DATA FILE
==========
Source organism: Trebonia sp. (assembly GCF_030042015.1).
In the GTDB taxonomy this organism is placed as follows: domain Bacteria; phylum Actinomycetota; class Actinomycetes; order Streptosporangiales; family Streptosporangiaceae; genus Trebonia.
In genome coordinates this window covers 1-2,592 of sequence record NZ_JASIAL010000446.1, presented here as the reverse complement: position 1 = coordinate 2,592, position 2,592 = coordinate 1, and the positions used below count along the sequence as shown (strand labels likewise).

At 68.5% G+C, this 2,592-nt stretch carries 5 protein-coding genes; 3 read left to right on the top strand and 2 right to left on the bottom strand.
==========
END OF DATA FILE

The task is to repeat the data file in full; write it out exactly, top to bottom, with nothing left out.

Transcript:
Source organism: Trebonia sp. (assembly GCF_030042015.1).
In the GTDB taxonomy this organism is placed as follows: domain Bacteria; phylum Actinomycetota; class Actinomycetes; order Streptosporangiales; family Streptosporangiaceae; genus Trebonia.
In genome coordinates this window covers 1-2,592 of sequence record NZ_JASIAL010000446.1, presented here as the reverse complement: position 1 = coordinate 2,592, position 2,592 = coordinate 1, and the positions used below count along the sequence as shown (strand labels likewise).

At 68.5% G+C, this 2,592-nt stretch carries 5 protein-coding genes; 3 read left to right on the top strand and 2 right to left on the bottom strand.